And if you can find a copy of it, check out Joey's "performance" in "The Happy Hooker Goes to Hollywood" co-starring Rip Taylor. It is truly the single worst movie, ever made.
Friday, September 4, 2009
The husband found this in his parents basement. Neither of us smokes. But it was so over the top I had to have it.
Evidently, the hostess would fill each compartment with guest cigarettes into the six compartments (filtered, unfiltered, menthol and three pockets for generic party cigarettes in bright colors with spun gold filters for that festive look), wound up the music box and then guests would press the button, the doors swung open to dainty music, the cigarette of choice was selected and then the doors shut automatically.
How veddy, veddy, civilized.
Also posted to you tube by yours truly, September 4, 2009
And here is Miss Booth as most television viewers will remember her, as Hazel, the do good housekkeper. Lucky Shirley got to do the episdoe with the divinely handsome James Stacy, who'se career was cut short by a horrific motocycle accident. If that wasn't bad enough, Mr. Stacy was later charged with inappropriate behaviofrs with a youngster.
Keeping my pledge to, here you go Norma, your name on the wall of fame!
Thursday, September 3, 2009
I tend to be a traditionalist. I do not use the title "Lady" lightly because a Lady is technically a titled woman, one who is married to a Lord (as in peerage, not religion). A Lady has ideas about raising money for charity. A Lady hosts afternoon tea. A Lady is a pillar of the community. A Lady never airs her private matters in public. A Lady never loses her composure, and most importantly, a Lady, if she is English, always thinks of the good of the Empire.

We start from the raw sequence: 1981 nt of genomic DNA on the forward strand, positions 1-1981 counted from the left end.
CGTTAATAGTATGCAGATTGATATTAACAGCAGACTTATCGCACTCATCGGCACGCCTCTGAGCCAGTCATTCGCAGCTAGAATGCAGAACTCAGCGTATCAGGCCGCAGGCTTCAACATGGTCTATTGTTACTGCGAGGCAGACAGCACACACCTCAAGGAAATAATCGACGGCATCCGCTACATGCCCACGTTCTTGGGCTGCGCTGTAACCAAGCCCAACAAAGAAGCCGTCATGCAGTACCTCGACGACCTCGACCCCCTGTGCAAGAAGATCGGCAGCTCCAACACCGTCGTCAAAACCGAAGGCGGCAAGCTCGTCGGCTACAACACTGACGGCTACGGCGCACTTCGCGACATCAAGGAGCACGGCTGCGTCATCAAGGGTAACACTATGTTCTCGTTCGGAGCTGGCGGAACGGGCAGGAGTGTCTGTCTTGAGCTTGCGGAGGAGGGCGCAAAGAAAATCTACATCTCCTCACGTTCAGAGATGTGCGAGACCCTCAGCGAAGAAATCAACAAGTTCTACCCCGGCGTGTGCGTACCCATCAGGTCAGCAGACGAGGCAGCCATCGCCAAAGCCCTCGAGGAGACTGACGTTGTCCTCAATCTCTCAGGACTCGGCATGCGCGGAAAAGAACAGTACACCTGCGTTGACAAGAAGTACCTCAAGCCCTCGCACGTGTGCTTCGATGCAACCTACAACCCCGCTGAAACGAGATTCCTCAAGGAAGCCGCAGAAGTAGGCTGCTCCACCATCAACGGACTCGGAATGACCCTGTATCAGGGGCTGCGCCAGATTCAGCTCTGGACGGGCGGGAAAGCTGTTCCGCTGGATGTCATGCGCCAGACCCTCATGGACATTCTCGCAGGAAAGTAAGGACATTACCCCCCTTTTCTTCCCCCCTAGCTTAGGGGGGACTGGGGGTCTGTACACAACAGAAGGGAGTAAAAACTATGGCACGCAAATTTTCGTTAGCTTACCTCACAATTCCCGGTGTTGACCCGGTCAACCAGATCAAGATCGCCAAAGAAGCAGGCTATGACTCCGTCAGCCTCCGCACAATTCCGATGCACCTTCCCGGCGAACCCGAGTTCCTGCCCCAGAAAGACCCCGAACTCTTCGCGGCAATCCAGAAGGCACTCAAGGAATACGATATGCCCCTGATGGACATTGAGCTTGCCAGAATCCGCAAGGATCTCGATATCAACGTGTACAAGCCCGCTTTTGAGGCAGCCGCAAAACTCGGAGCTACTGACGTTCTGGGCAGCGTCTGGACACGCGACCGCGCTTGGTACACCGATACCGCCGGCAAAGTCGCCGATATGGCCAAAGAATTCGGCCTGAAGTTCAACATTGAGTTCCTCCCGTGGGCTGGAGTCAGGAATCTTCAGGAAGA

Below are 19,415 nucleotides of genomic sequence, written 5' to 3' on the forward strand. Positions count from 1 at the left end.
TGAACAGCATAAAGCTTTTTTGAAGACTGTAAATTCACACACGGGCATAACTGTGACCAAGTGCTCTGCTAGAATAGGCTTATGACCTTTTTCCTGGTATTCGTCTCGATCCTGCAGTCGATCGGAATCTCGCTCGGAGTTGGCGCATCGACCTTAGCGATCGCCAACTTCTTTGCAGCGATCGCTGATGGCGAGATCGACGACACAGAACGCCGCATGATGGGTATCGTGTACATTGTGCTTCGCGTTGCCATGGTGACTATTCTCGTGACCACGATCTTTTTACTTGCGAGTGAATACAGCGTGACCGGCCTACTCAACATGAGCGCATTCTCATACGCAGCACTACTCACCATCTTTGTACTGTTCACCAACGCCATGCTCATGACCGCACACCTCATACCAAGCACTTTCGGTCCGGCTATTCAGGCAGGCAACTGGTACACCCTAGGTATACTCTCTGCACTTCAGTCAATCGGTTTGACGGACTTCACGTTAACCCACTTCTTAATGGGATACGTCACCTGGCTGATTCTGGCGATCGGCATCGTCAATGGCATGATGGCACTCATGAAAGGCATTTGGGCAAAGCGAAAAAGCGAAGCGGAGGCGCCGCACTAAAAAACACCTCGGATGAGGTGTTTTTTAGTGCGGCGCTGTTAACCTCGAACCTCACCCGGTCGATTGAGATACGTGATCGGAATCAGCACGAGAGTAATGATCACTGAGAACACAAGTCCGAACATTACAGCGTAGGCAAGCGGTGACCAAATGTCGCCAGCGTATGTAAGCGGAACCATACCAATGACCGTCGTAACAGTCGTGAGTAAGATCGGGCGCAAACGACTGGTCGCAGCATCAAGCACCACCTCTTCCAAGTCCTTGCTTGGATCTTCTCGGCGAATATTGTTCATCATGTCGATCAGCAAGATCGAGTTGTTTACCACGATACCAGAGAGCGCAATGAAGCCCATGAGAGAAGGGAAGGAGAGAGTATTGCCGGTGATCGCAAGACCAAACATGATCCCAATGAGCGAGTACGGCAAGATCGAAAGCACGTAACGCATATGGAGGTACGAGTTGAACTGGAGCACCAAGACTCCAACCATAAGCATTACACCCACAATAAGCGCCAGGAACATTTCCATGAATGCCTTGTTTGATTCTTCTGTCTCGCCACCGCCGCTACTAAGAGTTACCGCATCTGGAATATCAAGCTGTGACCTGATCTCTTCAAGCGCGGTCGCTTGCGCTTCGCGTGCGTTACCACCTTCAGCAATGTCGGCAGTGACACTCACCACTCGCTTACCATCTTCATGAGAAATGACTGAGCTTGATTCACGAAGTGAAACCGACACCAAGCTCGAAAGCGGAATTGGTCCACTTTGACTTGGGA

But a Lady would never have ideas about steel.
Steel is industrial. Industrial things occupy men, unless it is about arranging for the needs of the families at the steel plant, then a Lady thinks of families, but not Steel. A Lady may think of steel if she is speaking with her financial advisor about her trust fund or her holdings, and is wondering if buying more United States Steel is a wise investment.
This woman, however is no Lady. She is a model. Models may get paid to look like they think about steel, but even they don't have ideas about steel. All they can think about is their next cigarette, their paycheck and a career in legitimate film. But never steel.
Wednesday, September 2, 2009
Using last names also isn't of much good. Two of the Twila have the a common last name, and that common last name is one of the most common known to WASPs doesn't help. So what if they don't share the same vowel, the rest of the letters make impossible to confuse on for the other. So my husband and I have taken to assigning unique identifiers to each woman in front of their names so we can keep them apart.
One of the Twlia, a white haired grandmother who has given her life to Jesus, runs a babysitting service out of her house. Another Twila flies a helicopter for a local corporation. These two Twila are known as “Day Care Twila” and “Helicopter Twila” respectively.